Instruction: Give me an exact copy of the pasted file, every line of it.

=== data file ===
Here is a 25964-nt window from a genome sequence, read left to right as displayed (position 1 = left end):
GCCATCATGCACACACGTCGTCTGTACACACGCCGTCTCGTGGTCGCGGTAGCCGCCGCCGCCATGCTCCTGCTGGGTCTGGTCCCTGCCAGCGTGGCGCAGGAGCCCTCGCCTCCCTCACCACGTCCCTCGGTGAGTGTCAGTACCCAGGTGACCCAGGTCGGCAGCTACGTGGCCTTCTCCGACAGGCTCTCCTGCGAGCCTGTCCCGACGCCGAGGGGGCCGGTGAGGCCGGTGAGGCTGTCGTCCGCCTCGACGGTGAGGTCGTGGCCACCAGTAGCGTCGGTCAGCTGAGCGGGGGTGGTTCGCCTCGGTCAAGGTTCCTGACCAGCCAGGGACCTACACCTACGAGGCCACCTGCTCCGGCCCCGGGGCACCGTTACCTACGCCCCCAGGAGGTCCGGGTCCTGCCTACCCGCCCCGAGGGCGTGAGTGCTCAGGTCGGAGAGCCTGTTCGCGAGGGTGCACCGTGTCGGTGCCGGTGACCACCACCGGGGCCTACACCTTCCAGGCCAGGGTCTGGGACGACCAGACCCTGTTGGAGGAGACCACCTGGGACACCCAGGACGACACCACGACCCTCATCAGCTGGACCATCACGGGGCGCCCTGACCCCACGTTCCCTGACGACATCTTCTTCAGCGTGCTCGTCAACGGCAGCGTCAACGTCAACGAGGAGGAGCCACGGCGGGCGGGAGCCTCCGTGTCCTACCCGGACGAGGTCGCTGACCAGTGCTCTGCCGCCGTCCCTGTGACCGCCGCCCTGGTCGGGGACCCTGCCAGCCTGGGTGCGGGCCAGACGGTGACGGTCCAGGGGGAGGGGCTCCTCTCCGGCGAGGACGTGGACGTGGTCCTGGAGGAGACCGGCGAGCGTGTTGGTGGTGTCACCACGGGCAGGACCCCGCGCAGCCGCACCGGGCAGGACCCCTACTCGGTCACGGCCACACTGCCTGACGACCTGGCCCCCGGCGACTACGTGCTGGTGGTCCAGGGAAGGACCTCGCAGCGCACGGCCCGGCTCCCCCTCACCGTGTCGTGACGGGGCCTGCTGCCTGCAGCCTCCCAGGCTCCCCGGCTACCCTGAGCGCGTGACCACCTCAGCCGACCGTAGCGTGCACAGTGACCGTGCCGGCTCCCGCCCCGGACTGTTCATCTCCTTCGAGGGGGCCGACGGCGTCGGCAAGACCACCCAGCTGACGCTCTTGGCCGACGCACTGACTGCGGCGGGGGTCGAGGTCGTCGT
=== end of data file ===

Here is a 25964-nt window from a genome sequence, read left to right as displayed (position 1 = left end):
GCCATCATGCACACACGTCGTCTGTACACACGCCGTCTCGTGGTCGCGGTAGCCGCCGCCGCCATGCTCCTGCTGGGTCTGGTCCCTGCCAGCGTGGCGCAGGAGCCCTCGCCTCCCTCACCACGTCCCTCGGTGAGTGTCAGTACCCAGGTGACCCAGGTCGGCAGCTACGTGGCCTTCTCCGACAGGCTCTCCTGCGAGCCTGTCCCGACGCCGAGGGGGCCGGTGAGGCCGGTGAGGCTGTCGTCCGCCTCGACGGTGAGGTCGTGGCCACCAGTAGCGTCGGTCAGCTGAGCGGGGGTGGTTCGCCTCGGTCAAGGTTCCTGACCAGCCAGGGACCTACACCTACGAGGCCACCTGCTCCGGCCCCGGGGCACCGTTACCTACGCCCCCAGGAGGTCCGGGTCCTGCCTACCCGCCCCGAGGGCGTGAGTGCTCAGGTCGGAGAGCCTGTTCGCGAGGGTGCACCGTGTCGGTGCCGGTGACCACCACCGGGGCCTACACCTTCCAGGCCAGGGTCTGGGACGACCAGACCCTGTTGGAGGAGACCACCTGGGACACCCAGGACGACACCACGACCCTCATCAGCTGGACCATCACGGGGCGCCCTGACCCCACGTTCCCTGACGACATCTTCTTCAGCGTGCTCGTCAACGGCAGCGTCAACGTCAACGAGGAGGAGCCACGGCGGGCGGGAGCCTCCGTGTCCTACCCGGACGAGGTCGCTGACCAGTGCTCTGCCGCCGTCCCTGTGACCGCCGCCCTGGTCGGGGACCCTGCCAGCCTGGGTGCGGGCCAGACGGTGACGGTCCAGGGGGAGGGGCTCCTCTCCGGCGAGGACGTGGACGTGGTCCTGGAGGAGACCGGCGAGCGTGTTGGTGGTGTCACCACGGGCAGGACCCCGCGCAGCCGCACCGGGCAGGACCCCTACTCGGTCACGGCCACACTGCCTGACGACCTGGCCCCCGGCGACTACGTGCTGGTGGTCCAGGGAAGGACCTCGCAGCGCACGGCCCGGCTCCCCCTCACCGTGTCGTGACGGGGCCTGCTGCCTGCAGCCTCCCAGGCTCCCCGGCTACCCTGAGCGCGTGACCACCTCAGCCGACCGTAGCGTGCACAGTGACCGTGCCGGCTCCCGCCCCGGACTGTTCATCTCCTTCGAGGGGGCCGACGGCGTCGGCAAGACCACCCAGCTGACGCTCTTGGCCGACGCACTGACTGCGGCGGGGGTCGAGGTCGTCGT